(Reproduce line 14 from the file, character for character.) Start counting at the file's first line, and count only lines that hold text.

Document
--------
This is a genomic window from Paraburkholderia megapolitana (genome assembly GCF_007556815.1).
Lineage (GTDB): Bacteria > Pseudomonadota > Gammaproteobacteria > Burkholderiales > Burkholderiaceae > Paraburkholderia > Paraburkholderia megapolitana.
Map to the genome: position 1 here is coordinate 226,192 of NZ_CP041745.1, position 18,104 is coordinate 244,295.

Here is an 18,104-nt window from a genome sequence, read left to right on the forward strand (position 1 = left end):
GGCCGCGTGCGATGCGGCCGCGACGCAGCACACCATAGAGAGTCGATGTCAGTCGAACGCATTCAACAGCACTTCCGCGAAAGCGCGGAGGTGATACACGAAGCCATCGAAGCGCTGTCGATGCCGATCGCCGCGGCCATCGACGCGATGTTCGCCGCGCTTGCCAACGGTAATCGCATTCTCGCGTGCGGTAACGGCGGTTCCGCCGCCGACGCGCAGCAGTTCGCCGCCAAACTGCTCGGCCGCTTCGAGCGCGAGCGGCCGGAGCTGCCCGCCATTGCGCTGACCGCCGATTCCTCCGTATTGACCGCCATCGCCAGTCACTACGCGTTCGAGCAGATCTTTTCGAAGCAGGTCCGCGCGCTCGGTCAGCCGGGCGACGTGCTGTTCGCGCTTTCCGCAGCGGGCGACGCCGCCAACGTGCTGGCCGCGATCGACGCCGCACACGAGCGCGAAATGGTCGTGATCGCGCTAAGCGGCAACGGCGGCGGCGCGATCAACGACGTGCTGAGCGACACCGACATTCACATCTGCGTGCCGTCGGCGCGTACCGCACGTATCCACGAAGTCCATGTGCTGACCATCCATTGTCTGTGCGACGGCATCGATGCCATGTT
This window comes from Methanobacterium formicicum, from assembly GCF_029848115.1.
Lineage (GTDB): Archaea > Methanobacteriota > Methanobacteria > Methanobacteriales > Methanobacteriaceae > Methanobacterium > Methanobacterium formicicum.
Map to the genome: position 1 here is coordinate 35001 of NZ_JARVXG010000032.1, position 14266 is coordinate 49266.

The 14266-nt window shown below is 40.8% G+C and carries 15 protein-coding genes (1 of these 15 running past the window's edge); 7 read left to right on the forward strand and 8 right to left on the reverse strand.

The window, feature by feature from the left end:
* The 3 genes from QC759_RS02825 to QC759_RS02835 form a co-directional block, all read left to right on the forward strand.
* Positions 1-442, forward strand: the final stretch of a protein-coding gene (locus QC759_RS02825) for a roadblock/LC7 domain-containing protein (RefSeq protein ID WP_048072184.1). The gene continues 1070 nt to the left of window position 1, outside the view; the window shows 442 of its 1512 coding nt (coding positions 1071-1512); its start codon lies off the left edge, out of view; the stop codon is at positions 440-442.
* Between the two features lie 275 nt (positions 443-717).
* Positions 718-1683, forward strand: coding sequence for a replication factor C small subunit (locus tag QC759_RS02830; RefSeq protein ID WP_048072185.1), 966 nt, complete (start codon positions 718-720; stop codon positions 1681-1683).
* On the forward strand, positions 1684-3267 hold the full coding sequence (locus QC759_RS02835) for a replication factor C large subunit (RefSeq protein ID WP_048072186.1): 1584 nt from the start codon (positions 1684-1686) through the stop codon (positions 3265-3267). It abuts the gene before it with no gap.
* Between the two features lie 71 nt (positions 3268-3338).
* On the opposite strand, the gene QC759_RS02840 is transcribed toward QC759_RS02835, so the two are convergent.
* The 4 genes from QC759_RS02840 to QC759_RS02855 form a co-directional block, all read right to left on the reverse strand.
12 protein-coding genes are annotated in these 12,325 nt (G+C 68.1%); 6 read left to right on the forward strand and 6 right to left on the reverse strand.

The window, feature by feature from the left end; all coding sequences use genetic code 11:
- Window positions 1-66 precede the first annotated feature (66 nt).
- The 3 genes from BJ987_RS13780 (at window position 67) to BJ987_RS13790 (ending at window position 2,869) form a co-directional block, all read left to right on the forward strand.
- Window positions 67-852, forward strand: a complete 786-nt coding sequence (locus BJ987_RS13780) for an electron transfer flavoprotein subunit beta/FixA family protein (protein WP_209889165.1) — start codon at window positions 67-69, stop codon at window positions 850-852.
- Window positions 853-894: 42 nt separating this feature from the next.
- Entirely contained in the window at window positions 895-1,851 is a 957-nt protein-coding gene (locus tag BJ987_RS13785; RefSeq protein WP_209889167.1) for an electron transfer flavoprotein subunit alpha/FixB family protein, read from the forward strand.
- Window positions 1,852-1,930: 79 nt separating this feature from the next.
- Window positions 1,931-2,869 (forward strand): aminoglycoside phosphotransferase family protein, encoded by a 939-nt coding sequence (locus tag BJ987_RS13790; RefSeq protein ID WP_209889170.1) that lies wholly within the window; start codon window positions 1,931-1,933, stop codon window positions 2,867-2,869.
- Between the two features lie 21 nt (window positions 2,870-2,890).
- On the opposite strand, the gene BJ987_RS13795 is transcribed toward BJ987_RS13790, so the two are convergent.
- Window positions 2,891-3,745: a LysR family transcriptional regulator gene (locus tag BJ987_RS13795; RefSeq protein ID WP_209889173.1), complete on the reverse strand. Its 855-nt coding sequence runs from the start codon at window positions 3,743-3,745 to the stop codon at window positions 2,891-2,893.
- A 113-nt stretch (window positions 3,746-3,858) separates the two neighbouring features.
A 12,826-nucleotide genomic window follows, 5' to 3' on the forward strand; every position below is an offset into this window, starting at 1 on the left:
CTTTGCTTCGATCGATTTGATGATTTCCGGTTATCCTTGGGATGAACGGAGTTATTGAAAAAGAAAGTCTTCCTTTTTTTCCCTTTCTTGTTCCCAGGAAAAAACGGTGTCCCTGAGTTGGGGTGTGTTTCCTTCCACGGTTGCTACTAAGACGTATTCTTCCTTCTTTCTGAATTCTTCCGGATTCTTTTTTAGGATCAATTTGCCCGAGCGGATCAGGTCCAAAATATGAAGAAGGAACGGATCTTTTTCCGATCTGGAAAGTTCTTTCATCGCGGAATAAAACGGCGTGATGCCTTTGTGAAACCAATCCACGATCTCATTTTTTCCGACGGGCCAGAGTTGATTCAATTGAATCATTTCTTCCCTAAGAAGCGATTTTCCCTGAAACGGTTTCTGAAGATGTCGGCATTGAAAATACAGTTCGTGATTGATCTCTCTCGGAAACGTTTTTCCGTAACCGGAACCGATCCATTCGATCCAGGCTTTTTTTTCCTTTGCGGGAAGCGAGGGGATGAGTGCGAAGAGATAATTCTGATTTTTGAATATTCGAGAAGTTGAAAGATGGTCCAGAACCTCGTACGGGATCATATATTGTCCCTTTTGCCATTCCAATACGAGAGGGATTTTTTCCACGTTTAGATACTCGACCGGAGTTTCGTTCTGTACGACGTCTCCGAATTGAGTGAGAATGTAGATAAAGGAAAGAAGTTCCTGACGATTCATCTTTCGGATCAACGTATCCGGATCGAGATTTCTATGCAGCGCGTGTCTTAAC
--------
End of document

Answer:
* Positions 718-1683, forward strand: coding sequence for a replication factor C small subunit (locus tag QC759_RS02830; RefSeq protein ID WP_048072185.1), 966 nt, complete (start codon positions 718-720; stop codon positions 1681-1683).